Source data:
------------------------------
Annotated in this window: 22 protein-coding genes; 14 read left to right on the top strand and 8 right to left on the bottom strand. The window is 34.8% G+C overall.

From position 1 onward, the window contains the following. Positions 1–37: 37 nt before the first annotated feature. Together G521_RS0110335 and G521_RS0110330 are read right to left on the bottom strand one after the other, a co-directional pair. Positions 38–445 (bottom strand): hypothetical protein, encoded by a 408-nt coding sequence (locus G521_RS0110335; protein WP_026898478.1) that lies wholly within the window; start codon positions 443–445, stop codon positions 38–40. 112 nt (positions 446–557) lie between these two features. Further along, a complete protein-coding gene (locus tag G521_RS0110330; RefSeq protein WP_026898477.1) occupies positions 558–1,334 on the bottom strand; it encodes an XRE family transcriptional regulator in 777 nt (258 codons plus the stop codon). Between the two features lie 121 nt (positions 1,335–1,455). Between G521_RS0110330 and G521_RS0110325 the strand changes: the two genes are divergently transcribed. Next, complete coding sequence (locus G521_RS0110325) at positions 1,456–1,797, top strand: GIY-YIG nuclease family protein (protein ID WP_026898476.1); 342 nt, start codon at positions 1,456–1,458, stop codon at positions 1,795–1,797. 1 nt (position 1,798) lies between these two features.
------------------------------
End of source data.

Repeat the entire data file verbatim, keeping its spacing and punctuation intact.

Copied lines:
Annotated in this window: 22 protein-coding genes; 14 read left to right on the top strand and 8 right to left on the bottom strand. The window is 34.8% G+C overall.

From position 1 onward, the window contains the following. Positions 1–37: 37 nt before the first annotated feature. Together G521_RS0110335 and G521_RS0110330 are read right to left on the bottom strand one after the other, a co-directional pair. Positions 38–445 (bottom strand): hypothetical protein, encoded by a 408-nt coding sequence (locus G521_RS0110335; protein WP_026898478.1) that lies wholly within the window; start codon positions 443–445, stop codon positions 38–40. 112 nt (positions 446–557) lie between these two features. Further along, a complete protein-coding gene (locus tag G521_RS0110330; RefSeq protein WP_026898477.1) occupies positions 558–1,334 on the bottom strand; it encodes an XRE family transcriptional regulator in 777 nt (258 codons plus the stop codon). Between the two features lie 121 nt (positions 1,335–1,455). Between G521_RS0110330 and G521_RS0110325 the strand changes: the two genes are divergently transcribed. Next, complete coding sequence (locus G521_RS0110325) at positions 1,456–1,797, top strand: GIY-YIG nuclease family protein (protein ID WP_026898476.1); 342 nt, start codon at positions 1,456–1,458, stop codon at positions 1,795–1,797. 1 nt (position 1,798) lies between these two features.